In December 1997 I got the assignment to do a wax doll of King Gustaf III (1746-1792) for the new Bellman museum on Aspa Herrgård. I gladly accepted and immediately started . My first problem was how to get the likeness to the king. I remembered that I once saw a picture of a death mask of the old king in a book. I started calling around and after a while I got in contact with KonstAkademien in Stockholm who have that mask in their collection. When I had explained my problem they kindly let me borrow the Kings death mask.

When I had received the mask and I had thought about all the history I now had in my hands I dared to make a cast of it in silicone. In this mold
I pressed down hot Roma plastelina to make a clay press. After cooling it I could pull out a copy of the death mask in clay. I attached this to a plaster bust I already had. Now I just had to sculpt the rest of the head and fix some things with the face such as opening the eyes.
If I would have done this today I would have used Chavant clay instead as this is better for the silicone mold

Skulptur av Gustaf III

Now it was time to make the big mold
that I was going to make the wax head in. For this project my choice was silicone, because of the softness, the flexibility and possibility to make a mold
without seams. When the sculpture was all done I coated it with a thin layer of plastic spray to protect the silicone from the oil and sulphur in the clay. Then we started adding silicone in a thin layer of thickened silicone.

After an hour or so the first layer has hardened so much that you can add another layer and build it to about an inch in thickness. After 24 hours it is all dry and you can cut it open with a scalpel.

Here you can see the two piece mold
I made on the silicone mold
to hold its shape when not supported from within. When making this kind of mold
it is very important to not get any undercuts (An undercut is when the mold
grips the other mold
and can't be separated).

Time for wax. You melt the wax in a pot that you put in the oven. When it's all melted and transparent you pour the wax into your mold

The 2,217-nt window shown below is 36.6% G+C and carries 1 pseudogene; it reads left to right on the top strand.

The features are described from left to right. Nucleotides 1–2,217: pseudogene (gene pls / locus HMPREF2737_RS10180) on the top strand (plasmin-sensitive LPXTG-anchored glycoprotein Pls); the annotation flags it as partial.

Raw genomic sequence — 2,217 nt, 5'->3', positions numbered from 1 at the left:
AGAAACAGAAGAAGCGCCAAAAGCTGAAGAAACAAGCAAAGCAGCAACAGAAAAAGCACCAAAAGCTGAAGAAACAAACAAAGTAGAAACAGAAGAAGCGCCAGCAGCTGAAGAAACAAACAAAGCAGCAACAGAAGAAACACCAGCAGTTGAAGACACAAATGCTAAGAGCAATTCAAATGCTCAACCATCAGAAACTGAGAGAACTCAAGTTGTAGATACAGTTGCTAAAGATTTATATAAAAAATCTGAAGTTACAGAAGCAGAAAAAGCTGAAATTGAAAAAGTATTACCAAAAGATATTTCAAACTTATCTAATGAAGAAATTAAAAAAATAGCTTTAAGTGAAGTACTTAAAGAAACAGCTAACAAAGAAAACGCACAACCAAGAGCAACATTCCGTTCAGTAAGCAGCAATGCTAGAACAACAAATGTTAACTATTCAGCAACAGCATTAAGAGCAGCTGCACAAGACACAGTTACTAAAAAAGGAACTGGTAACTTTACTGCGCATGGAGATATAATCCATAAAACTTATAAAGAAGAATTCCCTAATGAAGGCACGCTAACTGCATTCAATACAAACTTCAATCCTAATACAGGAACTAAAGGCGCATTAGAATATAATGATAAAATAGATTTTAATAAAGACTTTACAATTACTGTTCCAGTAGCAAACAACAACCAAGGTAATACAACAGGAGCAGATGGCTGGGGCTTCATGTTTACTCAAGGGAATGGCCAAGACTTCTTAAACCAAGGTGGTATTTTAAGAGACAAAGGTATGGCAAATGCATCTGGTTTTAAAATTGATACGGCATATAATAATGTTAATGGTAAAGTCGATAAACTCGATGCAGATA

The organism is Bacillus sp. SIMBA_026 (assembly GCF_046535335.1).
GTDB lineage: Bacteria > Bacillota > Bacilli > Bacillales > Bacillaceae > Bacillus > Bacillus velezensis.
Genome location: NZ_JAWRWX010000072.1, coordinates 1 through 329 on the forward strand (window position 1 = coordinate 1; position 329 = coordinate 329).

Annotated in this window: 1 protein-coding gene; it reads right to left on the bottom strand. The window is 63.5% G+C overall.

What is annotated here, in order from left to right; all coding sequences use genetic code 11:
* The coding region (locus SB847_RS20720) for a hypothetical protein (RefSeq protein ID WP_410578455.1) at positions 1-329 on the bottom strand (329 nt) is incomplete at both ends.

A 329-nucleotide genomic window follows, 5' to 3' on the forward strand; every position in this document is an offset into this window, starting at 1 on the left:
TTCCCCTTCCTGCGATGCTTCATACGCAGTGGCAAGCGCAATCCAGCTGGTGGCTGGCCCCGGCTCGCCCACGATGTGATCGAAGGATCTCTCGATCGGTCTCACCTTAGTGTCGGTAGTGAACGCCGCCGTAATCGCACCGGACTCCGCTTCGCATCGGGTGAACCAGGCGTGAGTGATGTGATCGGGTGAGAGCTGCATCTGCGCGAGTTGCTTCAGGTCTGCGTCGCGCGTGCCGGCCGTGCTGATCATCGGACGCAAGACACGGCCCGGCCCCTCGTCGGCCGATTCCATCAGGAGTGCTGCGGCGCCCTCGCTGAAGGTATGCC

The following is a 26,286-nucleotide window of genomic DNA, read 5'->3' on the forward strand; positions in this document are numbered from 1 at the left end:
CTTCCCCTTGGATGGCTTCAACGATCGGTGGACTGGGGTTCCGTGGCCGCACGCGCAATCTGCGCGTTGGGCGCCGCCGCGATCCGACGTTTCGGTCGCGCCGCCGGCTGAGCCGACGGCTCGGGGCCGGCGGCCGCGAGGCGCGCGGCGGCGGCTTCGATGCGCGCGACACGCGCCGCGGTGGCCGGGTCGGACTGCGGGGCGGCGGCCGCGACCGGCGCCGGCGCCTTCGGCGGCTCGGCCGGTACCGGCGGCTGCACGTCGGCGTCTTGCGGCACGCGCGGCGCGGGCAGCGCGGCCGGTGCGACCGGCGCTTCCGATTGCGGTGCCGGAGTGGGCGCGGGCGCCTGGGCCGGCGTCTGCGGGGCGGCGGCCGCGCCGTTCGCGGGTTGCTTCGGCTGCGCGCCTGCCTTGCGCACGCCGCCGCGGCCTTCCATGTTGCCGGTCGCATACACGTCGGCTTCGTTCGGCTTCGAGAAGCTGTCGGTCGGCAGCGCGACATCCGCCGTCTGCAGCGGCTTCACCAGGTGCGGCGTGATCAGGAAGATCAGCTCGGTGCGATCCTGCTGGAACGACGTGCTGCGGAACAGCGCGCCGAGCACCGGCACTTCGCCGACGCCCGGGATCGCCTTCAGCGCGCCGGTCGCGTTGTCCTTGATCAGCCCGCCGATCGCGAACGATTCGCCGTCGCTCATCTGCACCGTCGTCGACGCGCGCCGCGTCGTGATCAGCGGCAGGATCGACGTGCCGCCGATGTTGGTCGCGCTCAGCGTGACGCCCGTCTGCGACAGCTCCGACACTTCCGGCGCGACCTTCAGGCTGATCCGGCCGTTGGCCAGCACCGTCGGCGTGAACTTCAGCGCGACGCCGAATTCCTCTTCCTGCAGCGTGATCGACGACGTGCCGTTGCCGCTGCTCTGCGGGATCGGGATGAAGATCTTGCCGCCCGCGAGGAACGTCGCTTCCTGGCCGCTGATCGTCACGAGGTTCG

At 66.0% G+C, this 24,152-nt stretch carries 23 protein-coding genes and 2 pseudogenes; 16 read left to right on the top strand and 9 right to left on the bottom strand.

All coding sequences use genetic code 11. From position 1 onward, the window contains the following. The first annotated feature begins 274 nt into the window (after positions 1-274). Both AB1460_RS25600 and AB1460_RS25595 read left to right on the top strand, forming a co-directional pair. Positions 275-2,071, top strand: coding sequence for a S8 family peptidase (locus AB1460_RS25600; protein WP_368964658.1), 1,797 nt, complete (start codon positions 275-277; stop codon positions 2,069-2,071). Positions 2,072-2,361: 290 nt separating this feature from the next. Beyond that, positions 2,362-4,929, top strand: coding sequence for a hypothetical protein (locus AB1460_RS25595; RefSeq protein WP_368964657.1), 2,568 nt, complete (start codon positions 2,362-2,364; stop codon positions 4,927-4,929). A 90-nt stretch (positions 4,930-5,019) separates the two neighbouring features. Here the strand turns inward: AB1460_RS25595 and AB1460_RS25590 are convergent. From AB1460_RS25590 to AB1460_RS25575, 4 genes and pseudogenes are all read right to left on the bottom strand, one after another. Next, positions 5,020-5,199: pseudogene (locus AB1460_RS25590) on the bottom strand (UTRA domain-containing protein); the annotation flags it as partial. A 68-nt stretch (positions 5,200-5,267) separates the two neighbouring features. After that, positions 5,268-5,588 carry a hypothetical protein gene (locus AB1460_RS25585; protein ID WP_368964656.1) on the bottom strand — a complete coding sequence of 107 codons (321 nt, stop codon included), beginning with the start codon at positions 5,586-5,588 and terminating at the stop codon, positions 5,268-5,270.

and let's it flow around. If you don't cover all the mold
at once you may have problems with cracks or with the shrinking that occurs when the wax cools.

You can see the one of the eyes is lower than the other. This is not me being a bad sculptor.
He had a birth defect that distorted his face.

Now I have put the eyes in. The eyes are real prosthetic eyes and I bought them from an eye doctor. When they was in place I poured in a little wax to keep them in place. I have here started to paint my doll with an air brush using liquid acrylic colors. I always paint in layers and I start with veins and deep shadows like beard shadows. Then I put on the skin tones and different kinds of red tones to make him come alive. 

Now Gustaf needed to get some hair and this is solved by using a sawing needle with it's eye cut off, so that it looks like a small fork. With this you grab one straw at a time a punch it into the wax. You do the eyebrow and lashes the same way.

Now he is almost finished. I have made some color corrections on the skin using standard grease paints from my makeup case.

The body I made from a mannequin that originally was standing, but I sawed it apart and put him back together again but now sitting down. I used fibreglass with polyester resin, tape, some steel wire and a LOT of patience. It was not fun! Fibreglass itches, smells terrible and it a drag to work with in this kind of scale. Don't do it! I won't do it again.

The hands were also made in wax the same way as the head.